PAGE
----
I’ve always loved mythology, especially Greek myths—regarding them, I suppose, as just another form of fantasy. So it came as no surprise to me as I was writing the first draft of Judgment on Tartarus that the Malkis/Rona storyline was following along the line of the Hades/Persephone myth. If you aren’t familiar with that story you should look it up—or simply read Judgment and you’ll get the drift.

My love of Greek myths heavily influenced the names of the planets I used. Aside from Earth, the planets that comprise the Interplanet Compact are: Eris, Cythera, and Tartarus. Eris, of course, is aptly named for the Greek god of discord; Eris is a planet where tribal factions are still at war. Cytherea was named for the Greek goddess of love and beauty ( also known as Aphrodite.) That planet is pristine, exquisitely beautiful, but hedonistic. Its inhabitants tend to be laid back and have a “what! me worry?” attitude.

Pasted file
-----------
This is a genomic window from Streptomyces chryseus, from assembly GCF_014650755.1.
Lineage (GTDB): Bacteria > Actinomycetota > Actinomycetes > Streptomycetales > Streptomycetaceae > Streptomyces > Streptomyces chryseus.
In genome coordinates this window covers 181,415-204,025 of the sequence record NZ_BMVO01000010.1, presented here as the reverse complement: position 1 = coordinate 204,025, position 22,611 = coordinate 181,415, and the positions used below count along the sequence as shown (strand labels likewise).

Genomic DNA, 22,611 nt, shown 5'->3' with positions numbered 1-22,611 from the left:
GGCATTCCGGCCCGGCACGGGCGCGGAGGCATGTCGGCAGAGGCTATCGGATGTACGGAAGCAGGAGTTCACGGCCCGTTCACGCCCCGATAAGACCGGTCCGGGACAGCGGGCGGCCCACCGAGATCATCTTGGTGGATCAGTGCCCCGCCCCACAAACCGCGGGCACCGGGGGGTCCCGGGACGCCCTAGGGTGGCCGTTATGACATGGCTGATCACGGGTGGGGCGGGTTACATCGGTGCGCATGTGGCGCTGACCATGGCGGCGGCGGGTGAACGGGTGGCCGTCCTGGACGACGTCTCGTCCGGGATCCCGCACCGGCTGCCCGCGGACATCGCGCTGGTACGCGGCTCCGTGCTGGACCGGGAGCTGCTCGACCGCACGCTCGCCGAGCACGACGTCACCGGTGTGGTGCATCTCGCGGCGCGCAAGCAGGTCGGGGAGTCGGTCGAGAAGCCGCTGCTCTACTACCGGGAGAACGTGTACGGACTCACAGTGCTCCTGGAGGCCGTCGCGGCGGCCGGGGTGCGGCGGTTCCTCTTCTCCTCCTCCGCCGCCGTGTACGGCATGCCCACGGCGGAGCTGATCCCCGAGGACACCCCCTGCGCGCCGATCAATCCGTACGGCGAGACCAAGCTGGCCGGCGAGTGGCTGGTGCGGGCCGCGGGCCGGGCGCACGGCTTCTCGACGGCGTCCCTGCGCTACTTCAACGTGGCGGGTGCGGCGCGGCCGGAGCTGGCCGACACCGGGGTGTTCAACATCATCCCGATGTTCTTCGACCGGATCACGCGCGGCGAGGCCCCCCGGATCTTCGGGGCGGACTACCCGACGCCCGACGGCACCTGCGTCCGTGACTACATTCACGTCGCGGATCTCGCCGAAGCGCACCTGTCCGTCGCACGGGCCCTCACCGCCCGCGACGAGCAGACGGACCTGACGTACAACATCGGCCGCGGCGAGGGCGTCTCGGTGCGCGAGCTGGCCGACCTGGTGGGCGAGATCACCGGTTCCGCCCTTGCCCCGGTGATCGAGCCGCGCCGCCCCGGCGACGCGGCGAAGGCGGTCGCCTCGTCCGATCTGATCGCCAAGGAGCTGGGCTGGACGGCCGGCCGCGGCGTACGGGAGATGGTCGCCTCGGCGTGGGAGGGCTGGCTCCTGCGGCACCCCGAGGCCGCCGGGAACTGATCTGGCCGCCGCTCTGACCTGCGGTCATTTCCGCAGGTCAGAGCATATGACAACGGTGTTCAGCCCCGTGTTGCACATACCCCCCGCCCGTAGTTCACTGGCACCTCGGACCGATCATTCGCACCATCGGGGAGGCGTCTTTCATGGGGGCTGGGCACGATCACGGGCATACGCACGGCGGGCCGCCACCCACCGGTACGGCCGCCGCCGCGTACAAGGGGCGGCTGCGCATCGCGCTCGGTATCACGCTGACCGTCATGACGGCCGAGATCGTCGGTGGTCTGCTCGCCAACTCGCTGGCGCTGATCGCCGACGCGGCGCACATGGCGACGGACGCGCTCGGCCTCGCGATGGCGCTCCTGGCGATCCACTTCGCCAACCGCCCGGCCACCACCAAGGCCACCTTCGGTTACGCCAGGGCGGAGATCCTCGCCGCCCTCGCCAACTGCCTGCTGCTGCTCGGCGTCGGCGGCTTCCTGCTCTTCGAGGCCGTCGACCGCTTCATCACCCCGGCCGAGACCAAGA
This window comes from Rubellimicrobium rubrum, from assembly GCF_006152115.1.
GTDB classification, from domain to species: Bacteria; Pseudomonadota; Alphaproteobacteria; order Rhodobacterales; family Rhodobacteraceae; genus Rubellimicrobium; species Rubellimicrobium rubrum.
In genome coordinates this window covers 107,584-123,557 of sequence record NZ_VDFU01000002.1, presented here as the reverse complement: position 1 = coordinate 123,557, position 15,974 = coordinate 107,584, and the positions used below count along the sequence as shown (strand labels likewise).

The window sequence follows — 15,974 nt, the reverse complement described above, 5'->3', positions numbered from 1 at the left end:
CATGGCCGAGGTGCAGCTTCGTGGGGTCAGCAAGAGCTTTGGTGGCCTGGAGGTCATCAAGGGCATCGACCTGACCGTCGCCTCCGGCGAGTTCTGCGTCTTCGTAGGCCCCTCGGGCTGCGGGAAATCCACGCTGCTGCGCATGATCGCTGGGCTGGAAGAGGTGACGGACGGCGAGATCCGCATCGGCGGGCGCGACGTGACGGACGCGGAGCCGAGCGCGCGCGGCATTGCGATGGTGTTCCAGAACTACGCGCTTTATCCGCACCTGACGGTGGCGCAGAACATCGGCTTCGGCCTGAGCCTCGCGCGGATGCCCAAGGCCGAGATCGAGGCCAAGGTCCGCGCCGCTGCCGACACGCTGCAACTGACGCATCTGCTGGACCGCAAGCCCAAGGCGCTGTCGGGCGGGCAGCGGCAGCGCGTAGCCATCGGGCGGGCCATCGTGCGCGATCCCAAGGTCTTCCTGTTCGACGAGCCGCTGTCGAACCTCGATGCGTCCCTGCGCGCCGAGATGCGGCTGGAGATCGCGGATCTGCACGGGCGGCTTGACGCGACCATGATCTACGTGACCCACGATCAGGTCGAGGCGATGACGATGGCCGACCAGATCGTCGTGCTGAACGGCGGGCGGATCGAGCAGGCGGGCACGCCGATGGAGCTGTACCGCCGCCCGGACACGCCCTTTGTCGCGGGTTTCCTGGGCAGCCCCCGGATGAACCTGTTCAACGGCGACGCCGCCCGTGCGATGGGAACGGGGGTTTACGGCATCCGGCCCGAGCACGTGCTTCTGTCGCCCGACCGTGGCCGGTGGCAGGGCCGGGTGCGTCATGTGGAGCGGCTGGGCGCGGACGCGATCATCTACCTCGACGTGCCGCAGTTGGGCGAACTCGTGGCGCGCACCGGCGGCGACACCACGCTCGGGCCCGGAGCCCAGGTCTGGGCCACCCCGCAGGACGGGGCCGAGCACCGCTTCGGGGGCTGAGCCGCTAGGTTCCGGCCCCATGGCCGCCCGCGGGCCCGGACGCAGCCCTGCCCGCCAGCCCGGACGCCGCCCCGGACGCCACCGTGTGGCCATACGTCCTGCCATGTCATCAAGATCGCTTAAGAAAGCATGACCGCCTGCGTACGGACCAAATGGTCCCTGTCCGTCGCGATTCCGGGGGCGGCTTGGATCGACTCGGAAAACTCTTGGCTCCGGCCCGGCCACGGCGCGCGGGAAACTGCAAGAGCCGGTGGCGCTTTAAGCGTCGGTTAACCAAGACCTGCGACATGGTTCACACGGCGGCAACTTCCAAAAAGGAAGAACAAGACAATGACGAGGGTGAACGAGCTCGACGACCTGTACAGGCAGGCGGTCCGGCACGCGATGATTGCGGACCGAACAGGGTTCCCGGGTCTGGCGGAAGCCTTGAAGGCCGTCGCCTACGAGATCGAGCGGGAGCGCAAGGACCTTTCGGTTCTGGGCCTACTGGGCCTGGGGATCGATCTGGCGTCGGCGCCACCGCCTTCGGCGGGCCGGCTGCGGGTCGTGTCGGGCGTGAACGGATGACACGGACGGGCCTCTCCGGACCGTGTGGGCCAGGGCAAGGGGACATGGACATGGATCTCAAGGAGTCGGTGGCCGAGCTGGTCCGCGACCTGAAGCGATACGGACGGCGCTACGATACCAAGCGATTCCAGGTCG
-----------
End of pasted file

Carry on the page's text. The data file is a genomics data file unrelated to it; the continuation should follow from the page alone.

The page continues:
Tartarus—well, let’s put it this way—Tartarus is like no other place in my “known-Galaxy”. Named after the ancient Greeks’ lower depth of Hell, Erebus being the first Hell, the planet is a hellish nightmare: cold, dark, its barren surface subject to near-constant ice storms. And its twin moons were dubbed Erebus and Cerberus by early Terran explorers. ( Cerberus was the three-headed dog that guards the gate to Hell.)

And if you’ve already read Book 2: True Son of Tartarus, you no doubt recognized that one of the ships in the ISS Fleet is named Persephone. Some other ship names are taken from Norse mythology.And so it goes.

All for now,

MRTighe

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